So to release my crowded thoughts and frozen fingers, I’ll start with the view from our sunroom, which we have designated my writing room…

Sunroom

I HAVE A WRITING ROOM!!!

A-hem

And now for a brief recap of our trip here. Picture us in a car with one 13-year old arthritic dog and one very anxious cat.

Shall we begin?

Last Day in Phoenix

The city decided to turn off our water a day early. We were nearly done loading the car, but I hadn’t cleaned the house yet. (Yes, I know I’m under no legal obligation to leave the house clean. Even so. I clean.)

Fortunately I had two packs of Scrubbing Bubbles Flushable Wipes. Which I couldn’t flush, but whatever. They got the job done.flushable wipes

You’ve not lived until you’ve mopped an entire kitchen floor with bathroom cleaning wipes.
Use this information carefully.

First Stop, Flagstaff

We purchase “calming treats” for Merricat and stopped in a park for me to take a call. After three treats (the last one I shoved down her throat), they took affect and Merricat became… well, not a happy traveler but a more compliant one.

Merricat drugged

Fast Forward to Nebraska

Now why would someone fast forward to Nebraska?

If you’ve ever traveled through Nebraska, you’ll know it’s flat and boring and nothing ever happens there. And that’s where you’re wrong.

The eastern portion of the state (perhaps others, I don’t know) is quite lovely. With rolling hills and charming farmhouses.

Nebraska hills

Not a place you expect a crisis to occur, but occur it did.

I’m telling you, until you’re trapped in a Toyota Corolla with a pet cat who just pooped, you don’t know the meaning of panic. Quick as a flash, Husband pulls over, doors are opened, fresh air sucked in… soiled pillow removed.

As an indication of our love for humanity and all creation, I want you to know we did not leave the soiled pillow by the side of the road.

Per Husband’s suggestion (he nixed my idea of burning it), we sealed it in a plastic bag and threw it in the first trash can we came across.

Back in car, Dog looking out window, Cat acting like nothing happened.

Merricat and Freckles

Stupid cat.

Minnesota at Last

The next day we arrive to our new home in Little Falls, Minnesota.

The listing agent for our house, Donny, is there to give us keys. He tells us about a band concert in the park that evening. They do it once a year; we happened to arrive on the right day.

The park is walking distance from our house (truthfully, most things are walking distance from our house) and the band, all local, was quite good. For some reason we expected something along the lines of an old-time Sousa band, instead we heard selections from Van Morrison, Chicago, and Steely Dan.

Rock the park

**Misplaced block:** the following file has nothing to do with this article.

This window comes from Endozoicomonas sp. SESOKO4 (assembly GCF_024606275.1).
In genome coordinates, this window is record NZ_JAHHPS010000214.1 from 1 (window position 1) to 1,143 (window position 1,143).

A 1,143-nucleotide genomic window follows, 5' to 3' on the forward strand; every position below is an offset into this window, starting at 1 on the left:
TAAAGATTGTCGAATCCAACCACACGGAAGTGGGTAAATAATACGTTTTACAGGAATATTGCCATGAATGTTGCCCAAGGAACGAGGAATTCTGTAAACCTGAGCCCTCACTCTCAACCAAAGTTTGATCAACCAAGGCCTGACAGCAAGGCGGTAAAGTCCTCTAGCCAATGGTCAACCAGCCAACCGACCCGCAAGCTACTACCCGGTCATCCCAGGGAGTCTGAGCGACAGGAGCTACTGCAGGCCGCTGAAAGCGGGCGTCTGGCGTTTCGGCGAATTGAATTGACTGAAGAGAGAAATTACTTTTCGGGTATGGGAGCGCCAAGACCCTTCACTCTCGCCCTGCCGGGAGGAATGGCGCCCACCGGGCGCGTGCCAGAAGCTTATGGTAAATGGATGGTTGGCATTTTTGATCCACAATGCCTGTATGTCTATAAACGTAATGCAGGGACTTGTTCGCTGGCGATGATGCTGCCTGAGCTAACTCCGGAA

The park – Maple Island Park – is lovely. The Mississippi flows through it (the slogan for Little Falls is Where the Mississippi Pauses) and there are walkways and bike paths throughout.

By one of the bridges we came across a young girl trying her darnedest to catch a duckling.

“Last year my uncle caught me one,” she said.

I asked her if it was all grown up now.

“No. It died. That’s why I want another.”

Duck photo

Don’t worry, she didn’t catch one.

Days 1 Through 7

We beat our moving “pods” here. Meaning we’re without belongings, but worse yet, without internet. We buy an air mattress at Wal-Mart and a table and chairs at a thrift store. A neighbor (Jerry) offers his truck to haul the table. Another neighbor (Buddy) mows the lawn for us.

We get our internet fix at the library and coffee shops and occasionally by using our phones as hotspots. Husband orders cable & internet. Router and Modem are on their way.

Day 8

Two of our three pods arrive. Several church members come to help us unload.

Unpacking

Afterward we gather our chairs on the front lawn and have pizza.

We slept on a real bed for the first time it over a week. It was glorious. Still no internet. That bites.

Day 9

The third pod arrives. This one contains Husband’s motorcycle and both our bicycles, all in perfect condition.

Packing cube

Still no internet. I’m bereft.

Day 10, Arrival of Modem and Router

Remember the scene in the movie 2001, when the ape people stare at the monolith in awe and wonder?

2001

That should give you an idea of what Husband and I looked like when we saw the soft light emanating from the router.

Now, one would think that since I was without internet for a whopping 10 days, I should have accomplished a lot.

Like, maybe, I don’t know… unpack things?

Sadly, no. From the looks of this place, you’d think I sat around and stared into space the whole time.

Well, no. Not into space. Just my backyard.

Backyard

From my writing room.

I’VE GOT A WRITING ROOM!

A-hem.

PS: The call I took in Flagstaff was a job interview for a position at the hospital near our new home (you guessed it, within walking distance). I start on Monday.

Cookin’ With Grandma

Note: Beings how this is the week I’m moving, I figured rerunning an old post was understandable. With any luck, we should be up and running new material next week. Until then, I hope you enjoy this little visit with Grandma…